If multiple files are specified with -mandoc, each has its file-type determined this way.
If multiple files are specified and -mdoc or -man is specified, then this format is used
The mandoc utility accepts the following -T arguments, which correspond to output modes:
-Tascii Produce 7-bit ASCII output. This is the default. See ASCII Output.
-Thtml Produce strict CSS1/HTML-4.01 output. See HTML Output.
-Tlint Parse only: produce no output. Implies -Wwarning.
-Tlocale Encode output using the current locale. See Locale Output.
-Tman Produce man(7) format output. See Man Output.
-Tpdf Produce PDF output. See PDF Output.
-Tps Produce PostScript output. See PostScript Output.
-Ttree Produce an indented parse tree.
-Tutf8 Encode output in the UTF-8 multi-byte format. See UTF-8 Output.
-Txhtml Produce strict CSS1/XHTML-1.0 output. See XHTML Output.
If multiple input files are specified, these will be processed by the corresponding filter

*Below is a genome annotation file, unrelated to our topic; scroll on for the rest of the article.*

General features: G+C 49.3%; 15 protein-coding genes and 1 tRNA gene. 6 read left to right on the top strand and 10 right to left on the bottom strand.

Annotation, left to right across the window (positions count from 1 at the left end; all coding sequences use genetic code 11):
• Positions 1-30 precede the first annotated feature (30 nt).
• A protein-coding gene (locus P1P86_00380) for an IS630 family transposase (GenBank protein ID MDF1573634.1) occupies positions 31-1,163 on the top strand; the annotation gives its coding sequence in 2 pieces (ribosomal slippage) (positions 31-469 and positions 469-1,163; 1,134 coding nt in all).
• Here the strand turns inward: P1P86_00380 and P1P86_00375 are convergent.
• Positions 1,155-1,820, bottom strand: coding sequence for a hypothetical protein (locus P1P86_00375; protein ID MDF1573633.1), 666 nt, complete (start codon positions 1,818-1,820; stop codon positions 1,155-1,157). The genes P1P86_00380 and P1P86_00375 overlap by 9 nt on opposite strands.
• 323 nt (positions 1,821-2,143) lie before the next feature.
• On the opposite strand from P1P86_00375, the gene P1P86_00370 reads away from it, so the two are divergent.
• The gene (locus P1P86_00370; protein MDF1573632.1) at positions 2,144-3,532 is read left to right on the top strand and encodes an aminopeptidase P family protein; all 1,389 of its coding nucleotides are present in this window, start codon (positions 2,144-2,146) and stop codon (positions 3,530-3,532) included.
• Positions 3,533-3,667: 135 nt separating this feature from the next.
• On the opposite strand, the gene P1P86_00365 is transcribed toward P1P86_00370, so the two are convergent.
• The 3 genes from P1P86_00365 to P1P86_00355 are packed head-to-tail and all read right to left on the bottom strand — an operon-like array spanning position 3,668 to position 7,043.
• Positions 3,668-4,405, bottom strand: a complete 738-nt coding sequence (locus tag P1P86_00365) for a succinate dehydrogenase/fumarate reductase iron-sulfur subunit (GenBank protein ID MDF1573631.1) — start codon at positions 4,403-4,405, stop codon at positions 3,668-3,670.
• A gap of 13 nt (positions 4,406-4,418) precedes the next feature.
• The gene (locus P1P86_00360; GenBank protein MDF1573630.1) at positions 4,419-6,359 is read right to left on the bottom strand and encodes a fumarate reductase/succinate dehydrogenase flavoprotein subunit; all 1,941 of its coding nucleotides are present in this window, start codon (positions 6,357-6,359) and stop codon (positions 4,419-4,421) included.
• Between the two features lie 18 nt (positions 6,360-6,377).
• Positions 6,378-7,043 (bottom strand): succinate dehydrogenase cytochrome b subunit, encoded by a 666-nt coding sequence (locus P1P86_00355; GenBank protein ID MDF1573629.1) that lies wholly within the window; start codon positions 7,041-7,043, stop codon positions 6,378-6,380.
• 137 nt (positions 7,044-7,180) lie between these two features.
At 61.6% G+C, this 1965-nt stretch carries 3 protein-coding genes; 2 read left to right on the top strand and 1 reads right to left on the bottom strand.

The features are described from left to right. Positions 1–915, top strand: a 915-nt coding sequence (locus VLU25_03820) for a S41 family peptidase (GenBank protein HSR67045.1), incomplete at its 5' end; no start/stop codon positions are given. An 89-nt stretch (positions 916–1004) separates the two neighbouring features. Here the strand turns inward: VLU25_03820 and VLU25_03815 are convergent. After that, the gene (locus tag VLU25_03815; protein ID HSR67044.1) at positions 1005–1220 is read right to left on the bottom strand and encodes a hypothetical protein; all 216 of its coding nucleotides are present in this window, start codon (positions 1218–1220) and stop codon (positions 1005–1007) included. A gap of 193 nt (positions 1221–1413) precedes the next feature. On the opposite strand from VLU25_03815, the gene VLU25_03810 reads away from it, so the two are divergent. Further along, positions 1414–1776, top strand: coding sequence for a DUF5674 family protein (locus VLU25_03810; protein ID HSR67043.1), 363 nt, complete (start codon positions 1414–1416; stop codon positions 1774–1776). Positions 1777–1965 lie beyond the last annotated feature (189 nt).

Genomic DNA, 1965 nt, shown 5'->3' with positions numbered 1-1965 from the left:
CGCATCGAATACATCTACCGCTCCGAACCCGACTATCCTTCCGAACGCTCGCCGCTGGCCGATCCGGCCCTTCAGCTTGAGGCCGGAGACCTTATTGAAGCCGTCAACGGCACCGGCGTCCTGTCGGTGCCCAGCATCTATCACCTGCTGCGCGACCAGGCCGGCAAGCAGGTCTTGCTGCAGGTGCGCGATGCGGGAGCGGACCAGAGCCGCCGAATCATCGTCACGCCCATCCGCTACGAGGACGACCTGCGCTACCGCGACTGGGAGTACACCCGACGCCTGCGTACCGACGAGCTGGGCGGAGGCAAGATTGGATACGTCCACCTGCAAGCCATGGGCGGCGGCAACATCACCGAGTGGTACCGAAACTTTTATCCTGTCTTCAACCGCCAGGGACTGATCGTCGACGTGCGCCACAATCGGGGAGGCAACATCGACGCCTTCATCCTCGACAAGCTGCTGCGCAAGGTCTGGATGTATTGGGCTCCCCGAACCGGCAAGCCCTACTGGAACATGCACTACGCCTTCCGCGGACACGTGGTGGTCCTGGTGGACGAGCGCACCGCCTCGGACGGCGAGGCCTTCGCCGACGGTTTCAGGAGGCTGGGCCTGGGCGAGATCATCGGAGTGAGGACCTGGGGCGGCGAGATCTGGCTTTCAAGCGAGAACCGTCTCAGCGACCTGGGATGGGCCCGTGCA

Output produced by -Tascii, which is the default, is rendered in standard 7-bit ASCII docu-
mented in ascii(7).
Font styles are applied by using back-spaced encoding such that an underlined character 'c'
is rendered as '_\[bs]c', where '\[bs]' is the back-space character number 8. Emboldened
characters are rendered as 'c\[bs]c'.
The special characters documented in mandoc_char(7) are rendered best-effort in an ASCII
equivalent. If no equivalent is found, '?' is used instead.
Output width is limited to 78 visible columns unless literal input lines exceed this limit.
The following -O arguments are accepted:
The left margin for normal text is set to indent blank characters instead of the